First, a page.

The Beaufort Redevelopment Commission is considering submissions from five companies about redeveloping the downtown marina parking lot, but the panel has declined to reveal details.
City officials say the talks are part of possible contractual negotiations, which do not have to be revealed to the public. The five companies have submitted letters of interest in the project, they said.
"We really are in the discussion stages at this point," commission chairman Jon Verity said. "We don't really have any plans. We want someone to partner with. We're certainly leading up to contractual negotiations, and we want to be able to find out which person might be most eligible."
This spring, the commission solicited letters of interest from developers on how the city-owned parking lot could be redeveloped. City Council approved plans last fall for a watersports center there, adding it to the Civic Master Plan after much discussion. Verity has said a final decision on what would go on the lot would hinge on developers' proposals.
Developers were asked to submit letters outlining their experience and qualifications, examples of previous projects and a "general description of interest and vision for a project on the site."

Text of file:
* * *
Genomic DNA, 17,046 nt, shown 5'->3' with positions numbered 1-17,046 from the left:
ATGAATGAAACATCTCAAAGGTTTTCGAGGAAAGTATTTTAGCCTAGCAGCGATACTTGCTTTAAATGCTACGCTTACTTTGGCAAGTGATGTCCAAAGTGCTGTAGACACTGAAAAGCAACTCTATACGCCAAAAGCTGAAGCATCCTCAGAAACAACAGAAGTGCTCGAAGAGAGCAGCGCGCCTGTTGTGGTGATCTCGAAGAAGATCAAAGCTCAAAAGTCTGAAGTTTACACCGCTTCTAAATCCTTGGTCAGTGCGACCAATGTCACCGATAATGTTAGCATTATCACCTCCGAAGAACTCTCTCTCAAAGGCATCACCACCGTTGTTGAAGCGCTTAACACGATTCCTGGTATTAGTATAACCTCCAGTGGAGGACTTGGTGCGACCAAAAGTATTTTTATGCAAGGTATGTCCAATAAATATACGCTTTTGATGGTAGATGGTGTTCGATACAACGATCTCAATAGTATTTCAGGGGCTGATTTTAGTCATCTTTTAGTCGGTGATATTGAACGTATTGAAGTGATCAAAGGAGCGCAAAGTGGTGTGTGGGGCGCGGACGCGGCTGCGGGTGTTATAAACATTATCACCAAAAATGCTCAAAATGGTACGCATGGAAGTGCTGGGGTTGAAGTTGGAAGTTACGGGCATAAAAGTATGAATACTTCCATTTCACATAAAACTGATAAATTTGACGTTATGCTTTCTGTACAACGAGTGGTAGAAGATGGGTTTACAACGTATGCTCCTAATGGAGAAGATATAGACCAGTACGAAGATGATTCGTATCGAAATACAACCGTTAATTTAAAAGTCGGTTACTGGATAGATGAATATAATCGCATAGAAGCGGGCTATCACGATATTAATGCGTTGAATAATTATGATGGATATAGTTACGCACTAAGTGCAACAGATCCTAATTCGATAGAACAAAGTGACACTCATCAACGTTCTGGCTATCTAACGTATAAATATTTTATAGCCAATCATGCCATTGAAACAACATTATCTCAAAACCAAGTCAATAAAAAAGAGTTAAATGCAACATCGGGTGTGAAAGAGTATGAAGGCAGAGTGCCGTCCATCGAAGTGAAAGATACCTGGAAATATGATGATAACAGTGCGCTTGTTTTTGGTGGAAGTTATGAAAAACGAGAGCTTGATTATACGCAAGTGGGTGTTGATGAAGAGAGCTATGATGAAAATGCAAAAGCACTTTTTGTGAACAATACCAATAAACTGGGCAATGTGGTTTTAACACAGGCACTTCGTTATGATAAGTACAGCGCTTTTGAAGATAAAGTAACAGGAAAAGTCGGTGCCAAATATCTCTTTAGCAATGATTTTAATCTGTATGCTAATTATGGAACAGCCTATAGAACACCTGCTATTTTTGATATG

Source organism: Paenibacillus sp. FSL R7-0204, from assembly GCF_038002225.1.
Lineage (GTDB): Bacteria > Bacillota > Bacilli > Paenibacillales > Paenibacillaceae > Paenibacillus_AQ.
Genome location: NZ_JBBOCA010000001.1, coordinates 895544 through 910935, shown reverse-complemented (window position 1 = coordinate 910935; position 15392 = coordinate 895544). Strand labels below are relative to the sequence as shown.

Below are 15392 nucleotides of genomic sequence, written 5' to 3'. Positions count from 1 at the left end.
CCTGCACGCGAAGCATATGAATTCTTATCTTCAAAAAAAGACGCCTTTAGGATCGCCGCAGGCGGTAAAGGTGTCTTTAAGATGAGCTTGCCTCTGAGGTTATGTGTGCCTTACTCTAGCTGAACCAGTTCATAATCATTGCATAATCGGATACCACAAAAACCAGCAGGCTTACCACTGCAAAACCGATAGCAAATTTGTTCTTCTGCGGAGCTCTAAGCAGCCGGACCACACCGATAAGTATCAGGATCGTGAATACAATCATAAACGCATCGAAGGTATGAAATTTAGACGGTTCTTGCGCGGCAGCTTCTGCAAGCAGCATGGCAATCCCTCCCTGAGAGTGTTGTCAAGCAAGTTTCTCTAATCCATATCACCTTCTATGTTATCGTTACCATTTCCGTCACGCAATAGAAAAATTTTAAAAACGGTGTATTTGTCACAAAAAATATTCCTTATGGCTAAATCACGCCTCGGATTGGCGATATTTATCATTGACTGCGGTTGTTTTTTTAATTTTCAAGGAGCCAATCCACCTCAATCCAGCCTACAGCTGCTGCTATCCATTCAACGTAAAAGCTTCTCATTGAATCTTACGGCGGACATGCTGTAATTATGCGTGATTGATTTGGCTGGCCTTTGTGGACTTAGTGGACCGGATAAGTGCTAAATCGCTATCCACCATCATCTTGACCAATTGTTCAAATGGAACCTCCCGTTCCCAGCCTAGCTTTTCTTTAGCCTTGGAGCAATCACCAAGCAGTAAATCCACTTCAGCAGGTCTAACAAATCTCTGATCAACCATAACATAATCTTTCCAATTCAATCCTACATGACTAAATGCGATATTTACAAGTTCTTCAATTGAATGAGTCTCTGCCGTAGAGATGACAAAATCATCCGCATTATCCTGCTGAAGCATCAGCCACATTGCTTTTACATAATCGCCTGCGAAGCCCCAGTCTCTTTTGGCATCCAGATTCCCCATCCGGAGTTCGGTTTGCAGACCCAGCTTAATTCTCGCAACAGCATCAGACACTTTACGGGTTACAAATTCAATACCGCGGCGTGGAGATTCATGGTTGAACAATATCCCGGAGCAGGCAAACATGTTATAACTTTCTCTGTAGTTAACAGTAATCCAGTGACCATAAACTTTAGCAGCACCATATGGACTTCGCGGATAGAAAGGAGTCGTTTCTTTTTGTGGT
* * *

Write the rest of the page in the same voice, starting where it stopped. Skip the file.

Conceptual designs and financial information were not requested. No contract proposals nor bids were solicited with the letters of interest.
City attorney Bill Harvey III responded to a request for the documents from The Beaufort Gazette and The Island Packet by saying the letters are "incidental to proposed contractual arrangements" and will not be released.
State law allows governmental bodies to keep documents related to contract negotiations out of the public eye until they are signed.
Verity has said meetings are scheduled with three of the respondents for Thursday, July 15 and July 16.
"I don't think that's in anybody's best interest," he said when asked why the responses are not public. "I think we have to decide who we think we can work with." Mayor Billy Keyserling, who has not seen the responses, agreed with Verity.
"The problem is, if everyone knows who the competition is and who the teams are they're putting together, then it's not a fair competition," he said.
A public process that would allow residents to comment would begin when a recommendation is made, according to Keyserling.
Councilman George O'Kelley Jr. said private companies often don't want their business proposals made public.
"I don't know that we would be able to tell you anything until the private company would say they want something released," he said.
O'Kelley, who has opposed building on the marina site, added, "I'm sure they're going to give us a report soon. I hope."
Verity said the process would eventually be opened to the public. Public hearings and meetings would be needed before anything could be built on the land.
"I think we're absolutely committed to getting people's opinions of what could go on that site," he said. "We want to provide people with an opportunity to provide comments."
Follow reporter Erin Moody at twitter.com/IPBG_Erin.